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Reel World 

Wednesday, Apr 5 1995
Sidney Lumet reinvented urban drama in the mid-'70s with the tough, entertaining pictures Serpico, Dog Day Afternoon and Network. Since then he's cranked out a whole lot of unmemorable "product," but studios and movie stars still adore him. Here's Lumet on Brando, from his new book, Making Movies (from which he'll read April 6 at Herbst Theatre): "Brando tests the director on the first or second day of shooting. What he does is to give you two apparently identical takes. Except that on one he is working from the inside, and on the other he's just giving you an indication of what the emotion was like. If the director prints the wrong one, he's had it. Marlon will either walk through the rest of the performance or make the director's life hell, or both."

The Happy Ending
Was Brando faking it in Last Tango in Paris? A new 35mm print of Bertolucci's classic makes a weeklong appearance on the new Red Vic calendar. Also on tap: two weeks of Bruce LaBruce's Super 8 1/2 ... This space recently ranted about the distribution problems of African films. One such film, Hyenas from Senegal, will indeed see the light of American screens this year. Based on Friedrich DYrrenmatt's play, The Visit, Hyenas will play the Red Vic (naturally) June 14-20 ... The Embarcadero Landmark, the rain-delayed arthouse multiplex in the downtown towers, has finally set its grand opening for July 14. The Bastille Day program won't include Red, White and Blue, but it's an even money bet that one of the films will star Gerard Depardieu.

Tie Me Up! Tie Me Down!
Swimming With Sharks (formerly known as The Buddy Factor) is roaring toward a May 5 opening locally. An abusive movie producer is taken hostage by his fed-up underling -- but it's more than just a vicious satire of Hollywood, according to co-producer Buzz Hays, former sound whiz at Lucasfilm's THX division. "Anyone who's ever hated their job can relate to it," Hays says ... In our unflagging campaign for the underdog, this space has offered the first small breeze of publicity to numerous Bay Area independent filmmakers. A young lady by the name of Tiffany DeBartolo is now directing her first low-budget effort, Dream of an Insomniac, in Emeryville and San Francisco. What's that? There's something familiar about that last name? At least she only had to make one phone call to raise her budget, and didn't have to stoop to bugging you ... Travesty of the week: KQED's monthly program now lists corporate sponsors alongside the show they underwrite. As country singer-songwriter Kinky Friedman observed 20 years ago, "Everything's been sold American."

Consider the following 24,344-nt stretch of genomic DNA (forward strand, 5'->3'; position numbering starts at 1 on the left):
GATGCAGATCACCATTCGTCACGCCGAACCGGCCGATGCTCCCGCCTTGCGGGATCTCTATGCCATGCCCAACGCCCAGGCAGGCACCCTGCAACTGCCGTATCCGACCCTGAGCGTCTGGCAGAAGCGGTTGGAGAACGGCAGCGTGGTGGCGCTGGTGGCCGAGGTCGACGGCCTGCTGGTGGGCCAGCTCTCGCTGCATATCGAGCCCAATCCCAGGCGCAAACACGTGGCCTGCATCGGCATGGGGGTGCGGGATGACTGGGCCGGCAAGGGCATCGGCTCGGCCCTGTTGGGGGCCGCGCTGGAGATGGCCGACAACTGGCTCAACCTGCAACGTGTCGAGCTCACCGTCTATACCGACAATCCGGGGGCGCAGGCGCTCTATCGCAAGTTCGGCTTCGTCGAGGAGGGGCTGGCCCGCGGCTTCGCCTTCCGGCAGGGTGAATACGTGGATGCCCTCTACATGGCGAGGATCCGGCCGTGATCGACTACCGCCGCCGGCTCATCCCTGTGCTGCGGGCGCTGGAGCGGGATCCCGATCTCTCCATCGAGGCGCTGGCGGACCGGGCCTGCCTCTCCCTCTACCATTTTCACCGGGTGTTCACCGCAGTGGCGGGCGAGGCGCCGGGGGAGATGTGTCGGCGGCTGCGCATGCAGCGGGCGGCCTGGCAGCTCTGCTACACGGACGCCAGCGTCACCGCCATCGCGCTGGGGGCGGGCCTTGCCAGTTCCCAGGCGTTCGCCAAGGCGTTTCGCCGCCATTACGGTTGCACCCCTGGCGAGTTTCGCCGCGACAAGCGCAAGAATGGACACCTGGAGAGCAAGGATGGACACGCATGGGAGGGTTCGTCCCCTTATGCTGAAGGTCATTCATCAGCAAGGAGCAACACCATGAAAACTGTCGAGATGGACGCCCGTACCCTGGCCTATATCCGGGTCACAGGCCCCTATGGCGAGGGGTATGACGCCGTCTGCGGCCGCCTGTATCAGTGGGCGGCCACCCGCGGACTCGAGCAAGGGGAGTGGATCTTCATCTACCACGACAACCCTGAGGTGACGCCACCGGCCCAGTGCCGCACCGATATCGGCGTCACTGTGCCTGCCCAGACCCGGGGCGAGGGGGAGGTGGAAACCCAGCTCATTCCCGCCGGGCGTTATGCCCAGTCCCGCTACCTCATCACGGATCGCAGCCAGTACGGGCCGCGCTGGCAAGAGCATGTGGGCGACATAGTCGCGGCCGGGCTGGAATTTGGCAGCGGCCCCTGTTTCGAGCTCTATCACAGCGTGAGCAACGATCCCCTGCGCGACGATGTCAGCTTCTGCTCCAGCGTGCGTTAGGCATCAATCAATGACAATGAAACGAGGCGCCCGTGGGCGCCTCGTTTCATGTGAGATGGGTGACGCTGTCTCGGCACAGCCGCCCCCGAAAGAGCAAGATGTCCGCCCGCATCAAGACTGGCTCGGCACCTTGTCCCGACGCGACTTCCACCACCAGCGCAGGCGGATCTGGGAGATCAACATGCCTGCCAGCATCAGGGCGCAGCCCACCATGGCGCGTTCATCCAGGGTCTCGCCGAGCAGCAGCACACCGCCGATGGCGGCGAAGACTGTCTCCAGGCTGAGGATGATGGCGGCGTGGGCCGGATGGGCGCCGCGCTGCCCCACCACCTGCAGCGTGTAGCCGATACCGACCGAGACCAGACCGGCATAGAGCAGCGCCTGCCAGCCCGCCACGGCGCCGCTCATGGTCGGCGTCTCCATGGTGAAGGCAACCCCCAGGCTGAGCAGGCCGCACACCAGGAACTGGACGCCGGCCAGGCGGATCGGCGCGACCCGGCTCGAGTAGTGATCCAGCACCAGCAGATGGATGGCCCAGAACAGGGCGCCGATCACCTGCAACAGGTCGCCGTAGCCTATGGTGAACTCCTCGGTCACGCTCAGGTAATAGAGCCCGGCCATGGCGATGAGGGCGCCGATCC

By Michael Fox

About The Author

Michael Fox


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